What's at stake in the Build Back Better bill
The heavy environmental costs of the Green New Deal
The Resource Conservation and Recovery Act (RCRA), the primary federal law regulating solid and hazardous waste, was signed into law on Oct. 21, 1976. Its 45 years of life have profoundly changed the American landscape. But its provision will be needed again as proponents of the Green New Deal (GND) blindly advocate trillions of dollars for clean energy without addressing the waste impacts of the projects.
Prior to the RCRA's enactment, waste was an afterthought to American industry. Waste was dumped in pits, ponds, lagoons and roadsides, and burned in open air. Rivers were on fire. Waste was managed by local governments with little knowledge of the issue. Only California had a comprehensive waste management plan. The Environmental Protection Agency (EPA) could identify only 50 persons in 25 states who were fulltime waste managers.
The RCRA changed waste management overnight. It created a cradle-to-grave regulatory structure for the generation, transportation, treatment and disposal of hazardous waste, established guidelines for managing municipal waste, banned open dumping, transformed the recycling industry and imposed significant criminal and civil penalties on violators.
Today, the RCRA manages 293 million tons of municipal solid waste, disposed of at 1,296 facilities, and around 35 million tons of hazardous waste generated at 23,700 facilities, with few incidents of improper management.
RCRA's passage would be unlikely today. It passed at a time when members of Congress spent more time discussing issues in committee, not on cable news sowing conflict. Both political parties agreed that the nation needed a waste management law and made it happen. Majority and minority staff were instructed by members to work together on the legislation. The bill's sponsors - Reps. Fred Rooney (D-Pa.) and Joe Skubitz (R-Kan.) and Sen. Jennings Randolph (D-W.Va.) - were legislators without big egos.
The RCRA was passed in an election year, which made floor time extremely scarce. The Senate passed its version in June 1976 by a vote of 88-3. The House, having a more comprehensive approach, did not report the bill out of committee until Sept. 9 and could not get floor consideration until Sept. 27, 1976, four days before the end of the session.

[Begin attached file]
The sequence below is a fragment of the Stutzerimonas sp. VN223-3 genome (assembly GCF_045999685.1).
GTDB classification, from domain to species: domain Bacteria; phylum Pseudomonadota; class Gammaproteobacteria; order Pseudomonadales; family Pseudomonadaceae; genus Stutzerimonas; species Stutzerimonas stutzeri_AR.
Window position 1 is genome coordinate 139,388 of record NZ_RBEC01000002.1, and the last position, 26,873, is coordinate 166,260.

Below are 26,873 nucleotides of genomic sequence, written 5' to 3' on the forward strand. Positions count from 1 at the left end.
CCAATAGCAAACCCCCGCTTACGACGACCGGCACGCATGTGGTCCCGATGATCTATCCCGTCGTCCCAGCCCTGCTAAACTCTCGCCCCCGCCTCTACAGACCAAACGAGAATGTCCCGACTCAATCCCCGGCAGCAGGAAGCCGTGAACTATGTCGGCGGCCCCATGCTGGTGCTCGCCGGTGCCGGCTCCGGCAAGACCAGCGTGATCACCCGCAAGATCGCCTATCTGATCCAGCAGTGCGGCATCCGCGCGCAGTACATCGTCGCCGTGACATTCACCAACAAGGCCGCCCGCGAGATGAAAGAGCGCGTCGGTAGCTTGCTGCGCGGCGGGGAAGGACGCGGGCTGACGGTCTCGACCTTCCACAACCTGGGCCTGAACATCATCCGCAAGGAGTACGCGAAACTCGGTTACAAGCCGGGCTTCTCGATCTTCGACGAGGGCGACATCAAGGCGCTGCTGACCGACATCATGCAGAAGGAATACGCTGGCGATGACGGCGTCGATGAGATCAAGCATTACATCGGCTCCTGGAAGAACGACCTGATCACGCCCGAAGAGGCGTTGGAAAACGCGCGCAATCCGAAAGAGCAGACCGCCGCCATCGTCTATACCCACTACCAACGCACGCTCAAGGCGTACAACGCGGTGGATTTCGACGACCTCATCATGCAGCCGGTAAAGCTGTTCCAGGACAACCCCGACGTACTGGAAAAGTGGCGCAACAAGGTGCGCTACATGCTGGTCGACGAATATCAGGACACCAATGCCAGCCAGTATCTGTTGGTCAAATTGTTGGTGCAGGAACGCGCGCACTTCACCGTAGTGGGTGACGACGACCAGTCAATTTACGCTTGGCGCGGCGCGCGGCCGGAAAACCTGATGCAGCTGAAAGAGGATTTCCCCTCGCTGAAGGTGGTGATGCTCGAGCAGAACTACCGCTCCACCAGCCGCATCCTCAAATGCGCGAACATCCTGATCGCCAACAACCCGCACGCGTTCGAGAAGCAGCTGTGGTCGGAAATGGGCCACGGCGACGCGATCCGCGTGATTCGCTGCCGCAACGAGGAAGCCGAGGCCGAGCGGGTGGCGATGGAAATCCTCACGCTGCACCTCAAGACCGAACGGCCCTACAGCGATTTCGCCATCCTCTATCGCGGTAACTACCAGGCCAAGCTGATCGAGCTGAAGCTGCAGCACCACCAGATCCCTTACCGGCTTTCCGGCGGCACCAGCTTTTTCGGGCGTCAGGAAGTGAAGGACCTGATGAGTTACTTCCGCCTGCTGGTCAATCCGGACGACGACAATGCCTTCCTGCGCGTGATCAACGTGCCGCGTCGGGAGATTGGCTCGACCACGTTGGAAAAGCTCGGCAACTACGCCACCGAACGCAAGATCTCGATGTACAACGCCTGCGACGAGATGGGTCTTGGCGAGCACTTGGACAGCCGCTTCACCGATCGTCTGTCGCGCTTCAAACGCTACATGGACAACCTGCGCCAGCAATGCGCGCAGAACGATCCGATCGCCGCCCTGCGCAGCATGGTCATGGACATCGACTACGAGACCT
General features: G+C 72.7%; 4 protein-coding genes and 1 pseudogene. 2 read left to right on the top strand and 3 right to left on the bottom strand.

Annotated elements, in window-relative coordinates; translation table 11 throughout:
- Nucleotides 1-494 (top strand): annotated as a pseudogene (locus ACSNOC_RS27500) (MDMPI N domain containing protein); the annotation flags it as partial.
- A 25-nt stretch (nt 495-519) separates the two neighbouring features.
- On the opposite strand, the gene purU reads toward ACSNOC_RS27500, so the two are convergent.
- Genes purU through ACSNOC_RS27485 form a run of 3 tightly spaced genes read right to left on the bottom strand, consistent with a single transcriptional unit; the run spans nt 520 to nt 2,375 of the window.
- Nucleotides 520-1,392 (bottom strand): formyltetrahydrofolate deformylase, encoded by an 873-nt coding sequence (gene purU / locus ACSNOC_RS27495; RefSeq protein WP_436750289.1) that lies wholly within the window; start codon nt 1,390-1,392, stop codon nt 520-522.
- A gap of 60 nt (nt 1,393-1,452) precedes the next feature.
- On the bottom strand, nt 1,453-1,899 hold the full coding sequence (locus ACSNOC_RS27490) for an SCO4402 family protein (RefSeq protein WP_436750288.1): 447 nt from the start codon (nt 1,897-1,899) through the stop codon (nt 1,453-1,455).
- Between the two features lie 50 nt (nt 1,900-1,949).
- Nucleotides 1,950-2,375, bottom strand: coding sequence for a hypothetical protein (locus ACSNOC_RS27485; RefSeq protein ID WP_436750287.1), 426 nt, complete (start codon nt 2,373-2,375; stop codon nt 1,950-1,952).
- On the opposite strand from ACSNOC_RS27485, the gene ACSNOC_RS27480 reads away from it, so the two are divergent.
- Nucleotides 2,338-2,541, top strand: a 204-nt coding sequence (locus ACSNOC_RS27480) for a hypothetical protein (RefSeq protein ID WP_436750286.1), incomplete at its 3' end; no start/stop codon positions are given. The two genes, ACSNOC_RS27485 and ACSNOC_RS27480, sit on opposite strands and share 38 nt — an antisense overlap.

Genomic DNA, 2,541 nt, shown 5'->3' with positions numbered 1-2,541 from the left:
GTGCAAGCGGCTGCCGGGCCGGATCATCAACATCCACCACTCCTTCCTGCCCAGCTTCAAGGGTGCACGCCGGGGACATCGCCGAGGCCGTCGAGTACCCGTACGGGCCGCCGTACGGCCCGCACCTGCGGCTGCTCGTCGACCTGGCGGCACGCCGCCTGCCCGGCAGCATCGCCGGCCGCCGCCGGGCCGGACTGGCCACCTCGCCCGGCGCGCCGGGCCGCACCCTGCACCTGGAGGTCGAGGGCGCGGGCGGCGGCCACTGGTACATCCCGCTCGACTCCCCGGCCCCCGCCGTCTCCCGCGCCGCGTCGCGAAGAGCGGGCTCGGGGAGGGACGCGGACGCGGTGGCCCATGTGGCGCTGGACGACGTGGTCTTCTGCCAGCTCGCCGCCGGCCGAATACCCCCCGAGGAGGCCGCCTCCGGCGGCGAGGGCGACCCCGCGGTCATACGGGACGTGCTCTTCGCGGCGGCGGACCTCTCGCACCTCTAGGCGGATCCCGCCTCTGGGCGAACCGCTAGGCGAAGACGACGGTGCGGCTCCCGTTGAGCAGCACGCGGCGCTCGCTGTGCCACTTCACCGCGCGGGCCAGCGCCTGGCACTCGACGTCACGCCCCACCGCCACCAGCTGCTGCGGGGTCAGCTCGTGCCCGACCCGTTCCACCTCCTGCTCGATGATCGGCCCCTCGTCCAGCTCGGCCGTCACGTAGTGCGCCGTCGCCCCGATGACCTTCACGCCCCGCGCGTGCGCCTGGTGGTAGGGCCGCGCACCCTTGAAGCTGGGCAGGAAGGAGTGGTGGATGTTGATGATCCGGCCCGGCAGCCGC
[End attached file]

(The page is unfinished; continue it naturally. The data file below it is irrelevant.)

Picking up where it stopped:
With time short, members directed staff to meet over the weekend before adjournment to produce a comprehensive, workable final product that could pass both chambers. To maneuver in the time available, the House took up the Senate-passed bill, kept the Senate bill number, struck the Senate text, inserted the negotiated text, passed it by 367-8 and sent it back to the Senate, which passed it by voice vote on Thursday, Sept. 30, the last day of the session. The RCRA was then sent to the president for signature.
The EPA calls the RCRA "one of the great environmental success stories of the past 40 years." The only question is whether GND proponents will, like American industry before 1976, ignore the waste? Consider:
Solar panels: Seventy-eight million tons of panels will reach the end of their life by 2050. Solar power currently accounts for only 2.3 percent of our electric generation. But if it were 50 percent of our electricity, which is the Biden administration's goal, that would create almost two billion tons of solar panel waste. U.S. average landfill costs are $54 per ton. Solar panels are rarely recycled due to the low value of the materials and the high cost of recycling. Moreover, landfilling may not be possible since solar panels contain silver, copper, cadmium and lead, which are hazardous wastes, making them enormously more expensive to treat or dispose of.
Wind turbines: An estimated 720,000 blades, each 100 to 300 feet long, will need to be disposed over the next 20 years. They are too large for landfills, and transportation costs are high. It is estimated that the decommissioning of each wind tower is around $532,000. According to a Harvard study, the cost are four times that amount. Wind capacity is anticipated to double by 2030 and quadruple by 2050.
Another finding in the Harvard study is that transitioning from wind to solar "would require five to 20 times more land than previously thought, and, if such large-scale wind farms were built, would warm average surface temperatures over the continental U.S. by 0.24 degrees Celsius."
Since the RCRA was designed to prevent this type of problem, Congress should undertake a serious analysis of the waste issues from green energy before spending trillions to create an avoidable problem.
William L. Kovacs was the chief counsel for the House Subcommittee on Transpiration and Commerce during the development and enactment of the RCRA.